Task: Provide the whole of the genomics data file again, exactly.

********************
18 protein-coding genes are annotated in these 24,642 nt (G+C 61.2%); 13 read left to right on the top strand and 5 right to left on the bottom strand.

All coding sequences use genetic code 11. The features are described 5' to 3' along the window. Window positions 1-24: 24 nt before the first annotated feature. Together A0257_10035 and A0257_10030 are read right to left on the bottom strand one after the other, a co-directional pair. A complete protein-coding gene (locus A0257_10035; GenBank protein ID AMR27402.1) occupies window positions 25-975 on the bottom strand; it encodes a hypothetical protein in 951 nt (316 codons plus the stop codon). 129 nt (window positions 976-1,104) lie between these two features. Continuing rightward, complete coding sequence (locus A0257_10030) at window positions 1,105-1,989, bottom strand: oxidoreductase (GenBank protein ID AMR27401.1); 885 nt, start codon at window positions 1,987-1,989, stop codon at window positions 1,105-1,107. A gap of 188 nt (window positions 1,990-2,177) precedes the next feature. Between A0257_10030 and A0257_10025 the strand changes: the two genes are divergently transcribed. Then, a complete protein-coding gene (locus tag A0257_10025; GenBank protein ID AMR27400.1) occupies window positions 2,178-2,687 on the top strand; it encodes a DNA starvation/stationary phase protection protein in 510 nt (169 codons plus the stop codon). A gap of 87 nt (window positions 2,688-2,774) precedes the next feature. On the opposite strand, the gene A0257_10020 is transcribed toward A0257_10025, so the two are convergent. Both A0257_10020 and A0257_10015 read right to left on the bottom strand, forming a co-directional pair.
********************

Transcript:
18 protein-coding genes are annotated in these 24,642 nt (G+C 61.2%); 13 read left to right on the top strand and 5 right to left on the bottom strand.

All coding sequences use genetic code 11. The features are described 5' to 3' along the window. Window positions 1-24: 24 nt before the first annotated feature. Together A0257_10035 and A0257_10030 are read right to left on the bottom strand one after the other, a co-directional pair. A complete protein-coding gene (locus A0257_10035; GenBank protein ID AMR27402.1) occupies window positions 25-975 on the bottom strand; it encodes a hypothetical protein in 951 nt (316 codons plus the stop codon). 129 nt (window positions 976-1,104) lie between these two features. Continuing rightward, complete coding sequence (locus A0257_10030) at window positions 1,105-1,989, bottom strand: oxidoreductase (GenBank protein ID AMR27401.1); 885 nt, start codon at window positions 1,987-1,989, stop codon at window positions 1,105-1,107. A gap of 188 nt (window positions 1,990-2,177) precedes the next feature. Between A0257_10030 and A0257_10025 the strand changes: the two genes are divergently transcribed. Then, a complete protein-coding gene (locus tag A0257_10025; GenBank protein ID AMR27400.1) occupies window positions 2,178-2,687 on the top strand; it encodes a DNA starvation/stationary phase protection protein in 510 nt (169 codons plus the stop codon). A gap of 87 nt (window positions 2,688-2,774) precedes the next feature. On the opposite strand, the gene A0257_10020 is transcribed toward A0257_10025, so the two are convergent. Both A0257_10020 and A0257_10015 read right to left on the bottom strand, forming a co-directional pair.